Take how much time it takes to 3D print. Then times it by three.
Matt and I were continually amazed how much time it took to set up the 3D printer, set up the model, and then the subsequent re-prints if the models accidentally snapped in two. The filaments are pretty finicky, so if we have any problems with the filaments catching on the equipment, we’ve got a broken model. We’ve gotten a lot of use out of the 3D printer, and have gotten better each time, so overall using the 3D printer has been a great benefit to us.

That’s the update on our progress so far, and then a small taste of the lessons that we’ve learned. I’m looking forward to Saturday when we give our full presentation, and as the project continues, I’ll be updating you all on everything!

Signing out (for now),
Chelsea + Matt

Posted in Motivation, Reflection, Startups | Leave a comment

The Crimson Project: Update #3

Here’s the update that you’ve been waiting for!

On Tuesday, I finished some high-fidelity sketches and booted up the Indiegogo project. Here’s a sample of the sketches (which can also be found on the Indiegogo):

And here’s a sample of Matt’s semi-rendered model:

Matt and I had a lot of anxiety when we first launched the Indiegogo—this is our baby, so we really want it to succeed. When the donations came in the first day, we were elated! I had spread the word on my Facebook, tumblr, and on two large doll forum sites, and some donations were from people that we knew.

However, the most exciting moment was when we saw that someone had preordered an arm who we didn’t know. We were elated and felt like we were on the right track. Doll arms, here we come!

In the first few days, we had some very pointed questions directed at the legitimacy of our project. It surfaced from one of the doll forums that some of the members didn’t trust our intentions because we had not posted up a clear FAQ of what would happen if the project failed, and how we would take care of our preorder customers. In our positive buzz of getting our project out to the community, we hadn’t made our intentions to support our customers throughout the preorder public, and shone a light back on us to how we could be better taking care of our potential customers.

In response, I posted up an FAQ of the project and made clear in a response on a forum that it is my intention to keep this preorder process as transparent as possible.

 In the same day, our post from one of the major doll forums was taken off the forum, citing that we must get the 3D prototype for the arms approved for “on-topicness” for that forum. I think we both felt like this was a blow to us—we knew that the forum was a place where we could reach a lot of people.

Upon reflection, I think that being taken off the forum is an opportunity to have face-to-face conversations with doll owners as well as driving home the point that a 3D prototype is key factor in our trustworthiness as a company.

Today, Matt and I are going to be utilizing the 3D printer to iterate on a prototype. We have digital calipers (many thanks to Jacob Rader for allowing us to borrow them) to very precisely measure the ball-joints and arms to the decimal, so we’re feeling positive on making sure that the iterations fit the doll.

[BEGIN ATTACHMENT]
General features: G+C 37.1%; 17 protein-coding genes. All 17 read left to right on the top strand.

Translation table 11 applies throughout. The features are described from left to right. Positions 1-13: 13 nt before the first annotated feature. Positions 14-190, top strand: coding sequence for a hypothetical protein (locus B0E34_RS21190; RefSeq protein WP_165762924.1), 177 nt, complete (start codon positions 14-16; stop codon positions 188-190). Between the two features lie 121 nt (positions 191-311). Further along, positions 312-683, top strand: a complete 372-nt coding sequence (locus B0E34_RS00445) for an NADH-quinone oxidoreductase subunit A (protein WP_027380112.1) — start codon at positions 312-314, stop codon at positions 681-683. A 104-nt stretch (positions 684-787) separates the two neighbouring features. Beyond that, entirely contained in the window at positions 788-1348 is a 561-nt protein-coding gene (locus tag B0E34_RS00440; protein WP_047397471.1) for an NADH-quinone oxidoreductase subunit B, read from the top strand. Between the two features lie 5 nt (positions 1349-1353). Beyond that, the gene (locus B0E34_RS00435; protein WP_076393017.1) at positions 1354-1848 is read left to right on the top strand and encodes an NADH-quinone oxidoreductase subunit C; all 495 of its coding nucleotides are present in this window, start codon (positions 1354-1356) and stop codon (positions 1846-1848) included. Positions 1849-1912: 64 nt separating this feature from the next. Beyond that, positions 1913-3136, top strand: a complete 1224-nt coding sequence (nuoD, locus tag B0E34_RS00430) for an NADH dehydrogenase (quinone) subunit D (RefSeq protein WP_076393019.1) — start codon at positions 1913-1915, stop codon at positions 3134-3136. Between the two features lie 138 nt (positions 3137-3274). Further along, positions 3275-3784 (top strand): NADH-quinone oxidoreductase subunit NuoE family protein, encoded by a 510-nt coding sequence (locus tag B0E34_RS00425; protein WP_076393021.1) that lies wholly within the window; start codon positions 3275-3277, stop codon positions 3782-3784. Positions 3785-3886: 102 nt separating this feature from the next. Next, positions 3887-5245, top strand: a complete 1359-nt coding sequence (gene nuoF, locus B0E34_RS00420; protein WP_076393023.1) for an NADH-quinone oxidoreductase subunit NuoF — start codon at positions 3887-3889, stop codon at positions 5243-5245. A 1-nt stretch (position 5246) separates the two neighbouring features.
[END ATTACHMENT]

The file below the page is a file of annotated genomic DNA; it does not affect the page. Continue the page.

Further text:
My goal is that next update, we’ll have some prototypes for you all and our experience with the process of creating those.

Guys, this has been a wild ride. I’m looking forward to updating you all soon.

Posted in Motivation, Reflection, Startups | Leave a comment

Why do we fall, young design students?

Last night I bombed my presentation.

After staying up until 2am, waking at 6, scrambling to put together something semicoherent, and get the daily work at the office completed; I was a bag of nerves being fiercely rattled by the caffeine which was keeping me slightly on this side of conscious.

I knew exactly where my problems were and how to solve them, but I was out of time. A more rested Alex would have likely improvised and blew through the mountain of slides to get to the relevant points. Instead, I focused on presentation mechanics and slowly trudged through the first two authors.

After getting the mic pulled, I quietly sat through the class wishing for it to be over as soon as possible. 99% of the time, I would wait for the grade, accept things as they were, and move on.

Last night was different. I needed to be certain that I was actually capable of making a reasonable presentation.

Step 1 : Reduction

I actually had some great points to get across, however, they were buried under a mountain of supporting quotes. I chopped 71 slides down to 29. Each author was given one supporting quote, my overall take on their views, and a moment to present them within the context of their peers.

Step 2 : Aesthetics 

I was largely disappointed with the feeling of the blocky images which had different sizes. I took each headshot, did a circular crop, then scaled them to match. I also rebuilt the framework graph. Thank you Chelsea for giving me a second pair of eyes.

So after staying up until 1AM, then sneaking in bits of work during the day, here is the updated presentation.  It is considerably more clear, and while I still have nits, I am certain that I can create a reasonable presentation.

Why do we fall? So that we can learn to pick ourselves up.

Posted in Motivation, Reflection | Leave a comment